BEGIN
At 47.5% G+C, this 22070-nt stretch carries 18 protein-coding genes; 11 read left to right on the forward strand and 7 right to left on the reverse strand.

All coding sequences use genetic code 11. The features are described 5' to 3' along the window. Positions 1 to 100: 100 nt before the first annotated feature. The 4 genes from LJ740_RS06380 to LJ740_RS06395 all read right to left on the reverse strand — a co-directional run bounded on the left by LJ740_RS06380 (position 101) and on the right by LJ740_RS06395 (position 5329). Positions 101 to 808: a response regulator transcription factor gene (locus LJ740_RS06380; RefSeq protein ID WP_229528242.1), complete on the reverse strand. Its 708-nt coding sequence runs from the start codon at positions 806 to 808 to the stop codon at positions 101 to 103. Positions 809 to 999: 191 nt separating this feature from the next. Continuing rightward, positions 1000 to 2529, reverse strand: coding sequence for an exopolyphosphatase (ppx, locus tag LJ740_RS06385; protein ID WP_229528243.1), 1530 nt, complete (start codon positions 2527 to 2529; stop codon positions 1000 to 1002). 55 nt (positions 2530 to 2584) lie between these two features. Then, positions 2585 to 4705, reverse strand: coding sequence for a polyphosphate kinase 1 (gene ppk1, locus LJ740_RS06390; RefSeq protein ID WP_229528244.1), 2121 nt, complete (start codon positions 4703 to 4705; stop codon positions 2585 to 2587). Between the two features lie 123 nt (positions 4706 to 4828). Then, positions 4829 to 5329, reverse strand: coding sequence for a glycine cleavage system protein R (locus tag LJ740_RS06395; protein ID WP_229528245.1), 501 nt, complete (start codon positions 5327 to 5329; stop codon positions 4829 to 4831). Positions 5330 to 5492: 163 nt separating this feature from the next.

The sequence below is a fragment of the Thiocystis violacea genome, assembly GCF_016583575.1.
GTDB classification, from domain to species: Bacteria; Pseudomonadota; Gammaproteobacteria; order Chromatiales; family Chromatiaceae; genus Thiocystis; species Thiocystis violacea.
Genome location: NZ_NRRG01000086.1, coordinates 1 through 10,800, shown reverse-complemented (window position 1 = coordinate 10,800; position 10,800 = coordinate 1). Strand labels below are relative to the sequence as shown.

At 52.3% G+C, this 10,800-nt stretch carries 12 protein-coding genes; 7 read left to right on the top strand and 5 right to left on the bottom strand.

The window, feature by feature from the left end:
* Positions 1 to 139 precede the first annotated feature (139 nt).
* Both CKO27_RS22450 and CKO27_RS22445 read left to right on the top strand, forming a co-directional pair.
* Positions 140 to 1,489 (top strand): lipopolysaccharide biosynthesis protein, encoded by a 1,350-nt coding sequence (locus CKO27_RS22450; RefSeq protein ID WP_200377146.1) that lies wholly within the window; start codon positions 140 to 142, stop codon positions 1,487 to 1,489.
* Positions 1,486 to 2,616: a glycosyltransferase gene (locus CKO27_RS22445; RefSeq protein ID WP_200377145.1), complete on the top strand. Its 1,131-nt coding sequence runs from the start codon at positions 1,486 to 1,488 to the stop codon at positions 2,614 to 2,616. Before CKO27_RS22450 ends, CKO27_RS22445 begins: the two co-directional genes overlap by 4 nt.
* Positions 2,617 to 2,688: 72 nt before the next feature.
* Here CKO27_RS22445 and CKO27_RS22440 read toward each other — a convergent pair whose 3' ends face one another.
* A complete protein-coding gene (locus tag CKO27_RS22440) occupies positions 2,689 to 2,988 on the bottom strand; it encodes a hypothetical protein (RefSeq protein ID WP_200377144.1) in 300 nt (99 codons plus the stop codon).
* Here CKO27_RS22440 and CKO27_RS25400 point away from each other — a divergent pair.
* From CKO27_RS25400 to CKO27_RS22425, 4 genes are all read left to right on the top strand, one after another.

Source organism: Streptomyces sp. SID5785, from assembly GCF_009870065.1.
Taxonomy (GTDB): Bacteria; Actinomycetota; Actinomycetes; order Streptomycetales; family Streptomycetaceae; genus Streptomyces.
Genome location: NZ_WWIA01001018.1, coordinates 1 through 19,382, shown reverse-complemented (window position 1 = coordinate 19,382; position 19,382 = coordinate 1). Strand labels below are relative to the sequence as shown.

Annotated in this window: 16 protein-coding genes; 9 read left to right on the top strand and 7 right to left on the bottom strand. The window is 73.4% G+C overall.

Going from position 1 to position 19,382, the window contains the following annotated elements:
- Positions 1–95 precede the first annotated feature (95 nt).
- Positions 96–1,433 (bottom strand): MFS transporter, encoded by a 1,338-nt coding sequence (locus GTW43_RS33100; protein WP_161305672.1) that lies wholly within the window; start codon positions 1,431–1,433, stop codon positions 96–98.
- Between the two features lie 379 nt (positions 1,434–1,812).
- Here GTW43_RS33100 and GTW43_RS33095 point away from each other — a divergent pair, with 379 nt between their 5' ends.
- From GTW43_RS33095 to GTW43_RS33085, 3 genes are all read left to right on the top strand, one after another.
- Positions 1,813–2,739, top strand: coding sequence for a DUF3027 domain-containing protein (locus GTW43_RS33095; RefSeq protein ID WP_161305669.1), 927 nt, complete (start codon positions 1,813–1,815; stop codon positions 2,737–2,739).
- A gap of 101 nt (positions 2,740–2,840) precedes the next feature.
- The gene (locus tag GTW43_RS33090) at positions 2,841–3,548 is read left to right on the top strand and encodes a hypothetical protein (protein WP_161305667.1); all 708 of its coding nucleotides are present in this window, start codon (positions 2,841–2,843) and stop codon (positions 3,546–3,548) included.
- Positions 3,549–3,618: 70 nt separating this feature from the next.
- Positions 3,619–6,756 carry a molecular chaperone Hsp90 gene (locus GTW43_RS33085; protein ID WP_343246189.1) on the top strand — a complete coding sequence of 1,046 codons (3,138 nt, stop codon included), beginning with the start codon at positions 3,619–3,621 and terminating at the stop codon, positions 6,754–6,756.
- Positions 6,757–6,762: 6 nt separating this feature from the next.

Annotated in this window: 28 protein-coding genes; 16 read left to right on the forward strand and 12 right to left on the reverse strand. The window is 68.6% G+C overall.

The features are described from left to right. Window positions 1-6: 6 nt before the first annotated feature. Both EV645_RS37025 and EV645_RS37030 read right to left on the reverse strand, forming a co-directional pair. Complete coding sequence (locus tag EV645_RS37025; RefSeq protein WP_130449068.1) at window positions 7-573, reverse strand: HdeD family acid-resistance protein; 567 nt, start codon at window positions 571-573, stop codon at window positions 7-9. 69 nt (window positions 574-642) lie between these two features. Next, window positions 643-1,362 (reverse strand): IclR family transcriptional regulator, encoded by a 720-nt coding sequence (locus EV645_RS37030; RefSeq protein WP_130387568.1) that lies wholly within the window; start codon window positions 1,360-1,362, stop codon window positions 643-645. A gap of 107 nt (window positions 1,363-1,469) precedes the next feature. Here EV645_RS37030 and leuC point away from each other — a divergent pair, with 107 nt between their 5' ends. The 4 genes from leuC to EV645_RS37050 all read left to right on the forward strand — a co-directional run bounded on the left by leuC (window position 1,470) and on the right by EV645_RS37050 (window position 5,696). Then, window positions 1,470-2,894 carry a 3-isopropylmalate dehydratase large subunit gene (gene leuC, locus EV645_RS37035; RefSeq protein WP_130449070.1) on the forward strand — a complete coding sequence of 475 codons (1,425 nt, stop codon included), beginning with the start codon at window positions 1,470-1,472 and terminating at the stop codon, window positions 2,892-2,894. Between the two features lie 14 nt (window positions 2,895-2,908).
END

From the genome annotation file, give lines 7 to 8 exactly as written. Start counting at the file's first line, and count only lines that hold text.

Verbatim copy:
The window, feature by feature from the left end:
* Positions 1 to 139 precede the first annotated feature (139 nt).